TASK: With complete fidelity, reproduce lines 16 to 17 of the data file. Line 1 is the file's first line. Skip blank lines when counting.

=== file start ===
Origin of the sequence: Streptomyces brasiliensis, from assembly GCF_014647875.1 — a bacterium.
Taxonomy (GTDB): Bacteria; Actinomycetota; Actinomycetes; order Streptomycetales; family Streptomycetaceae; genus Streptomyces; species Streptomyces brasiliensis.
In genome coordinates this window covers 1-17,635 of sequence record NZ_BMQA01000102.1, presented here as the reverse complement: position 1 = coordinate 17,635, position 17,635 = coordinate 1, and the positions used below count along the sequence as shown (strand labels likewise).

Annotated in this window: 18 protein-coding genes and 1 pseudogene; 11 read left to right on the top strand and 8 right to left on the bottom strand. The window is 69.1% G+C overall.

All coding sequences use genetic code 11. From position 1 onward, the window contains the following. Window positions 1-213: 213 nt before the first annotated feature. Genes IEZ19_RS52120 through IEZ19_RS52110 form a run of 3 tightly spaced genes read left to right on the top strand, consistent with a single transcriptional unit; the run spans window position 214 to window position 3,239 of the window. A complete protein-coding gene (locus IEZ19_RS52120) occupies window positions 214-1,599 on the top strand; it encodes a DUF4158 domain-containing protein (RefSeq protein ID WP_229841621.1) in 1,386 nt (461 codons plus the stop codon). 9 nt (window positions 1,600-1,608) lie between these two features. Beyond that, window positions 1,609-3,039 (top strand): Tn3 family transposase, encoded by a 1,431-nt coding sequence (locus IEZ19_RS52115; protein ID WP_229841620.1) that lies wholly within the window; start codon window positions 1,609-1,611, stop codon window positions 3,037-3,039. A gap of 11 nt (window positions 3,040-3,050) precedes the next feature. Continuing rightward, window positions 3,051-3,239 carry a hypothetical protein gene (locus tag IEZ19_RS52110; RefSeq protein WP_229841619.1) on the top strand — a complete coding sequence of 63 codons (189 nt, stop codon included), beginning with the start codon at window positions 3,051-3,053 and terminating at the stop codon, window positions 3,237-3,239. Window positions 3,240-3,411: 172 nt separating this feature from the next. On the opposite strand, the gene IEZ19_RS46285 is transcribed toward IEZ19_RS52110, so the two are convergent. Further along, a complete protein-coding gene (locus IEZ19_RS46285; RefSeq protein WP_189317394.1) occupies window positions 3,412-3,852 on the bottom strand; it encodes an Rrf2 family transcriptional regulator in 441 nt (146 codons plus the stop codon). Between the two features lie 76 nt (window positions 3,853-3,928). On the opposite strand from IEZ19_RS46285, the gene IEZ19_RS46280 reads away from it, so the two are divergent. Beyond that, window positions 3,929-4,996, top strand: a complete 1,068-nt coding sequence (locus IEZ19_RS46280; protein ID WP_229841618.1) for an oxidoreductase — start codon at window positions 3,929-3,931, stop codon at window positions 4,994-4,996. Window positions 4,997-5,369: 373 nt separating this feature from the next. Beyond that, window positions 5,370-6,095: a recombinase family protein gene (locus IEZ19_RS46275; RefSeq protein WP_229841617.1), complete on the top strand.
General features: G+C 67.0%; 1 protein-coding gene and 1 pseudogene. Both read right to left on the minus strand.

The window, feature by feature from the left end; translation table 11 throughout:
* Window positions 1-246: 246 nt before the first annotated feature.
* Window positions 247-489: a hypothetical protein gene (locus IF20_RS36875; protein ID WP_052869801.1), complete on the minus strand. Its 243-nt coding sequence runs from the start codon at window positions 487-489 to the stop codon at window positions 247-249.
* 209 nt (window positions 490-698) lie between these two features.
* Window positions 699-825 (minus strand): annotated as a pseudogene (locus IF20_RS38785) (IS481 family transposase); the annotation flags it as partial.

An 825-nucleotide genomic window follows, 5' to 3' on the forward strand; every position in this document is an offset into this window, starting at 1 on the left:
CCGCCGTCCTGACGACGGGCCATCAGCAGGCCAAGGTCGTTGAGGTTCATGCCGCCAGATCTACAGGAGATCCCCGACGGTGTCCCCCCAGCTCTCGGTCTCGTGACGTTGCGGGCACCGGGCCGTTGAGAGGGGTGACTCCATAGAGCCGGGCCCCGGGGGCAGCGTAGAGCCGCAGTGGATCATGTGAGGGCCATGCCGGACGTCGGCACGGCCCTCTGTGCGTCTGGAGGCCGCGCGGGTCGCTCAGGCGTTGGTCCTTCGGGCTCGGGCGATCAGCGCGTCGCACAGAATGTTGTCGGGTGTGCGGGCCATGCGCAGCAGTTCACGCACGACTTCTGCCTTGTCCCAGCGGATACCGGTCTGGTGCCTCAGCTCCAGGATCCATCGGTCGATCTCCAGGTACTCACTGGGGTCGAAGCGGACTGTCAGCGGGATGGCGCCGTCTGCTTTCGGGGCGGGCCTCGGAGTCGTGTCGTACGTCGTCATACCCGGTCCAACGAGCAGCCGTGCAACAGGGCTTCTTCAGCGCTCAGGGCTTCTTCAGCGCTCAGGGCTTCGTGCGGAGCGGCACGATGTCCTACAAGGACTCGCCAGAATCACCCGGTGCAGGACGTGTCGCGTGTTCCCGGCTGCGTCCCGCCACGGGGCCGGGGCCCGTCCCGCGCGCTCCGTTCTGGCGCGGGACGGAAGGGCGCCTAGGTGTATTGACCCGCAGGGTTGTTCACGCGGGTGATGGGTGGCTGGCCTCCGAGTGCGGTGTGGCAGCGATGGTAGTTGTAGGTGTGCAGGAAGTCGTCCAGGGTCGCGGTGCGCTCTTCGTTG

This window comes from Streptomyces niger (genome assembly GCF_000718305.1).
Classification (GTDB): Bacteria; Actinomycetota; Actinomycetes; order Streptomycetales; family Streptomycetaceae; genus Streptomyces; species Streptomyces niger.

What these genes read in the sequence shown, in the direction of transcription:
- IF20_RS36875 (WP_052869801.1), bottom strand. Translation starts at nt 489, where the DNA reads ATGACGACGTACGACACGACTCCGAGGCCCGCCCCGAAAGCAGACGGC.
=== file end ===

What these genes read in the sequence shown, in the direction of transcription:
- IF20_RS36875 (WP_052869801.1), bottom strand. Translation starts at nt 489, where the DNA reads ATGACGACGTACGACACGACTCCGAGGCCCGCCCCGAAAGCAGACGGC.